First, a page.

Conservative courts support states’ unwillingness to act on civil rights. The most common example is from 1760 to 1780. This was a very important event that happened in history. Hamilton and his colleagues, the original Federalists, believed only a strong central government could provide the new nation with the economic, political and military cohesiveness it would need to maintain its independence. The antifederalists saw such a government as the greatest threat to that newfound liberty, and feared that by creating a strong central government they were replacing one tyranny with another.

The national government would be the best for issues of diversity, with debate taking place among the states. This example was related to the commerce clause, tax and spends, and general welfare for the 3 major documents for the United States. This was the Declaration of Independence, The Articles of Confederation, and The Constitution. The next example was in 1862. The Morrill Act of 1862 providing for land grants to states to support public institutions of higher education, was the first time the national government participated financially in a program of state welfare.

This was called the Morrill Act- Land. Another example of federalism was in the 1900s. This was called the Mann Act. In 1905, a case involving price fixing by meat packers which applied national laws to any part of an activity if it took place among the states. Congress involved the Pure Food and Drug act in 1906. This was a dramatic movement into an area of traditional public health that had generally been under police powers of the states. This was upheld until 1906. One other example was in 1922 when the courts rule that commerce disregards state lines.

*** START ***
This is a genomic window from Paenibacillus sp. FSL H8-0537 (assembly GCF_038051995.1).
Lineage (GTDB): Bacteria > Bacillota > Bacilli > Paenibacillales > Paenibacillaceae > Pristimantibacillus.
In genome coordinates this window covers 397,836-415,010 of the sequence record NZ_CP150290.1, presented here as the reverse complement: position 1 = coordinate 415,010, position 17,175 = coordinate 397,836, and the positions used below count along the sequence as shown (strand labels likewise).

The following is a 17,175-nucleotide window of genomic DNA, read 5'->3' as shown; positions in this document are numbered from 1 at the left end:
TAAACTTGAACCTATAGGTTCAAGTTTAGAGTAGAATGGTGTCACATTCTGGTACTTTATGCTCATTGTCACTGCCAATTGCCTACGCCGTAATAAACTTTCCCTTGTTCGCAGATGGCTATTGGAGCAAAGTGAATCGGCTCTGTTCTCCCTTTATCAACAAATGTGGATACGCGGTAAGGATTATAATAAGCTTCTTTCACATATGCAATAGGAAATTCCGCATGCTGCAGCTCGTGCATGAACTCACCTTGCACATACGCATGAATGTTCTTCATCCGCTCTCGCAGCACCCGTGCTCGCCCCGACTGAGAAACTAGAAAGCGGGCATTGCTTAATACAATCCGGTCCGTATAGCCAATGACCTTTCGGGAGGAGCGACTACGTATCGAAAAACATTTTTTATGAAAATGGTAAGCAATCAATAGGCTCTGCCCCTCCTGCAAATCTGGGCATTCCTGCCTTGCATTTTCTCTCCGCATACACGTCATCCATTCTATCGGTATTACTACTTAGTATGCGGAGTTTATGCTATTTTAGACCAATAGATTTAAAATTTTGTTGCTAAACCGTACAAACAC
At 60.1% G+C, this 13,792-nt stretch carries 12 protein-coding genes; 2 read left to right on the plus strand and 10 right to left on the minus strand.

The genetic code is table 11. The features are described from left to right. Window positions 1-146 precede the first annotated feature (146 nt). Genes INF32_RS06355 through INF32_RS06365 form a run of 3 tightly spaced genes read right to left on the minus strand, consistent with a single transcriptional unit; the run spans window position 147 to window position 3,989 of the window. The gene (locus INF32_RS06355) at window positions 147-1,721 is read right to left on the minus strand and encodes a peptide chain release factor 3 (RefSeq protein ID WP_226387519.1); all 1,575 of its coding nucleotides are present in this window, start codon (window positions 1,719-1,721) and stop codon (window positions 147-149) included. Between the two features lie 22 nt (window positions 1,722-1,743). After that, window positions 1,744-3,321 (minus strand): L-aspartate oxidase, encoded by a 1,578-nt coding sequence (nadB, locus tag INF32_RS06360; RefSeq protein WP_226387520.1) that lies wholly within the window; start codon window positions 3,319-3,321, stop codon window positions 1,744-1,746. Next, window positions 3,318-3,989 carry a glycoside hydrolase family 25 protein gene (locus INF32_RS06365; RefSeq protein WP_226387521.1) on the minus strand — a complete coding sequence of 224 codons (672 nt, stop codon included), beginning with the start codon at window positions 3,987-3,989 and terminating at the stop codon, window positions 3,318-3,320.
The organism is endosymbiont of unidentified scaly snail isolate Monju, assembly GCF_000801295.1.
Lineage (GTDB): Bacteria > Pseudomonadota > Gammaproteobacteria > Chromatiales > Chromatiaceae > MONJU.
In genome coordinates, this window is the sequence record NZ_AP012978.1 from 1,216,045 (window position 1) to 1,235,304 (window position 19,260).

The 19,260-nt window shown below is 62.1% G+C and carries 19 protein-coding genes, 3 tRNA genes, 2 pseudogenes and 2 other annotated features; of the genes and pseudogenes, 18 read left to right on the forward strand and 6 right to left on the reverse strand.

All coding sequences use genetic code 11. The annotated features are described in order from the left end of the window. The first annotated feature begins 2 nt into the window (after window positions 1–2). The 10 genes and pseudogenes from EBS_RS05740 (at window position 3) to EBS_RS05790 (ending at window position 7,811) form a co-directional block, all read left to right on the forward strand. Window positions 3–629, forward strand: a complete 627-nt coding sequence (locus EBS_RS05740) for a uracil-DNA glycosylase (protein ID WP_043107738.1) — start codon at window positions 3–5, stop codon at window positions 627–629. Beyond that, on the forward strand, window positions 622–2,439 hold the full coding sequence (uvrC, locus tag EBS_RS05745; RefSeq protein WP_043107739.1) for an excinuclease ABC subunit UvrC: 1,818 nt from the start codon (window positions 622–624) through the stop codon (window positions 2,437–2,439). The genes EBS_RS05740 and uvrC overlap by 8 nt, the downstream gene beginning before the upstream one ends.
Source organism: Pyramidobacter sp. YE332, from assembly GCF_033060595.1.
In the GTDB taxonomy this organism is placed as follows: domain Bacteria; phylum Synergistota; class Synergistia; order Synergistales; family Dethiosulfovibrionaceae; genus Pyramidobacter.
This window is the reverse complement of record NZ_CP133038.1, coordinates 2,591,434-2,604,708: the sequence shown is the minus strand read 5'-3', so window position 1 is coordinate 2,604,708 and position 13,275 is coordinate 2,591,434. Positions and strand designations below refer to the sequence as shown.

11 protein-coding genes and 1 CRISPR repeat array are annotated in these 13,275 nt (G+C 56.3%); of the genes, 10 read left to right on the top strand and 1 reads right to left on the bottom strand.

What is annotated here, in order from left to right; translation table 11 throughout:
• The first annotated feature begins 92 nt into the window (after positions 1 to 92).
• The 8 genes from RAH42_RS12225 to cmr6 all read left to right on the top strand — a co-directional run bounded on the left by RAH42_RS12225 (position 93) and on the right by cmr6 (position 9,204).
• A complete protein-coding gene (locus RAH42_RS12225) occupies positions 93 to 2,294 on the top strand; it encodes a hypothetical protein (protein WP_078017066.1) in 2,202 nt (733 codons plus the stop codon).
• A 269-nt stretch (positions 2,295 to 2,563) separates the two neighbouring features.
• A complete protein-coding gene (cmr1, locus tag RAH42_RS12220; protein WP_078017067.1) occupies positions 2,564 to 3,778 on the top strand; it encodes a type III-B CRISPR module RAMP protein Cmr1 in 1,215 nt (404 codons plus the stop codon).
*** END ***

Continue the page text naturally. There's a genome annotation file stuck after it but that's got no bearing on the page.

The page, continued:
By 1922, the Court ruled that commerce as a unit disregards state lines and national control of commerce is not an invasion of state authority. However, state laws affecting health tended to be upheld in face of this. Fourthly, our next example was in the 1920s. As the country moved from a primarily rural, agrarian society to an urban type one, large-scale social institutions developed to help some of the worst social locations caused by the changes. These were primarily private or local government, or party activity.

Even with the capacity to levy progressive income taxes, national efforts at social welfare programs were highly tentative at first. Nonetheless, by 1920 there were eleven grants-in-aid programs. The most impressive recent issue was enactment of the Unfunded Mandate Reform Act of 1995 (UMRA), which gives state and local elected officials the chance to seek a roll call vote on the floor of the House or Senate through their Senators or Representatives on any proposed unfunded mandate. However, both Congress and the Administration continue to preempt state and local authority to regulate their traditional government functions.

In conclusion, federalism is when the federal government and the state government have certain powers reserved to them and powers that are shared. Federalism limits the power of government by delegating specific powers to the different levels of government. Federalism creates various levels of government (national and state), but specifies limits on each levels’ powers. The national government would be granted the ability to make laws only over certain areas. The rest of the decisions would be left to the states.